Feature

First Nations, Métis, and Inuit Education 101

Tanya C. Leary
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As the new Ontario Social Studies Curriculum unfolds this school year, educators should be asking themselves one critical question : How will I engage my students in learning about Canada’s Aboriginal Peoples?  Canada’s Aboriginal Peoples have long been studied as a “unit” in grades 3 and 6. The new curriculum, however, infuses First Nations, Métis, and Inuit (FNMI) perspectives into  all grades and all social studies/history/geography strands. As a province, we will no longer study “Aboriginals” as a people of the past, but rather we will embark on a new journey, of embracing First Nations, Métis, and Inuit content as a common thread in our elementary classrooms.

Brandon Hill, a Mohawk Language teacher with the Hamilton-Wentworth District School Board states:

Some of the most common discussions heard in publicly funded professional learning communities across the province sound something like this:

Non-Indigenous educators often feel one of three ways. Firstly, some educators think that if they don’t have any Aboriginal students in their classroom, they don’t need to focus on FNMI curricula. Secondly, educators do want to teach FNMI content and perspectives regardless of their student body, but they don’t want to “get it wrong” or offend anyone, so they often shy away from it. Lastly, there are educators, both Indigenous, and non-Indigenous, that seem to have a natural flare for teaching FNMI curricula, yet continue to struggle with access to authentic resources for truly engaging teaching and critical thinking.

What are some of the solutions to these dilemmas?

Suppose educators made a commitment to becoming an Indigenous education partner. This simply requires an open mind, and a commitment to professional learning. The reality is that all teachers in Ontario need to be armed with a toolkit of knowledge, so that they have the skills and confidence to teach FNMI content in their classrooms.

Suppose educators learned the lingo. FNMI is yet another acronym to add to the teacher babble vocabulary. Here are a few more:

Aboriginal: the political term that encompasses all of Canada’s First Nations, Métis and Inuit people.

Indigenous: the term that describes the original people of the land in which they originated.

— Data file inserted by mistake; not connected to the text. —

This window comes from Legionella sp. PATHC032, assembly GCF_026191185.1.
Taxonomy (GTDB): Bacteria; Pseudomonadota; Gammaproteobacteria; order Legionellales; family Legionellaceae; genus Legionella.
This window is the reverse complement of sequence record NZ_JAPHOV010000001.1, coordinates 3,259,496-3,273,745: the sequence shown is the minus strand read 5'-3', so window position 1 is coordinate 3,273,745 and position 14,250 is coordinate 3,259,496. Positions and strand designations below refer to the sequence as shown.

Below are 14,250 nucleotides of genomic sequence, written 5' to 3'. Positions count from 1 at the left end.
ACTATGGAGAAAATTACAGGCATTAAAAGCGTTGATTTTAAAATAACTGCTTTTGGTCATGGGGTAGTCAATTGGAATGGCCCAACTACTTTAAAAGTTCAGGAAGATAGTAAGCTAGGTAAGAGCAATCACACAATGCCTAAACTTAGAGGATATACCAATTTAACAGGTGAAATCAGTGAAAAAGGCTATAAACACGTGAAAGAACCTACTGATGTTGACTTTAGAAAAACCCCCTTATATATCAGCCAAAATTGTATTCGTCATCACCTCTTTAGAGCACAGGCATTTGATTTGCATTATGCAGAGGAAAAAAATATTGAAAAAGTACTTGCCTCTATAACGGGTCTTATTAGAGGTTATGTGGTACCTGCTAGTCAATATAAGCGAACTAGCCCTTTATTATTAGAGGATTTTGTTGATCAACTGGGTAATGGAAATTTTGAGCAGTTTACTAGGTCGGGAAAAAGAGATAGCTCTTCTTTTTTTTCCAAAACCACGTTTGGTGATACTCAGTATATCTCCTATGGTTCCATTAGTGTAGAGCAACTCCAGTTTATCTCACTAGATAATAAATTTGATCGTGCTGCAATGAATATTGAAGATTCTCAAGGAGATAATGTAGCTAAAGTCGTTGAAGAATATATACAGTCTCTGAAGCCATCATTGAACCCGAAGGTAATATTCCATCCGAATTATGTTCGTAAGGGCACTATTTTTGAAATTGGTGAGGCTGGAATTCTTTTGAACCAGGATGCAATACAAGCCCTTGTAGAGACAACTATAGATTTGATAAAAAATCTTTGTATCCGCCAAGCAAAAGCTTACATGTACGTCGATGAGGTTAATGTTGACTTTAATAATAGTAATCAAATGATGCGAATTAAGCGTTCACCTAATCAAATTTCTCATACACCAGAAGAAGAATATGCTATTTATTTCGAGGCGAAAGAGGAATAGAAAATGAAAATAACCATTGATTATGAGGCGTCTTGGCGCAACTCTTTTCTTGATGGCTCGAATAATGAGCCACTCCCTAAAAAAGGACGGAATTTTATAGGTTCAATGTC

First Nations:  the political term used to describe the  First Peoples of Canada, Treaty, Status and Non-Status. First Nations people often refer to themselves as the Nation (formerly tribe) they are from – for example, Ojibwe, Mohawk, Cree, etc. There are over 600 Indigenous nations in North America, each with their own language and dialect.

Métis: the term used to represent a newer nation of people, who are of First Nations and European descent. They have recently been recognized by the government as having the same rights as First Nations people of Canada.

Inuit: (Formerly referred to as Eskimos) the term used to describe people who are originally from and inhabit the Arctic regions of Canada, Greenland and the United States. Inuit often refer to themselves as Inuk, and Canadian Inuit speak Inuktitut.

In addition to committing to use the appropriate language, suppose educators made a commitment to finding authentic resources that reflect Canada’s true history. For far too long, the Government of Canada has hidden the truth about residential schools from its citizens. This history is an incredibly sensitive subject, and to teach it to students, educators must have a true understanding themselves of this legacy. One of the best curriculum resources can be found at  wherearethechildren.ca. And it’s free.

Indigenous and non-Indigenous educators alike may find this content too difficult to navigate, and that’s okay too. There are some amazing literacy and social studies resources published by independent Indigenous publishers and by mainstream publishing companies in Canada, namely Pearson Canada and Nelson Canada.  The Circle of Life Series,  written by the Indigenous Education Coalition, published by Nelson, provides 33 readers for grades K–3 that beautifully illustrate Indigenous culture. If you are looking to teach about the War of 1812 from an Indigenous perspective, Pearson and  TEACH magazine have co-published  The Ruptured Sky , a graphic novel and digital resource accompanied by comprehensive curriculum resources for grades 5 through10.  Rabbit and Bear Paws , a graphic novel series for the young and young and heart, also offers curriculum resources, and was the winner of this year’s ETFO Children’s Literature Award. For a wealth of Indigenous content visit  goodminds.com, home of Canada’s leading Indigenous publications.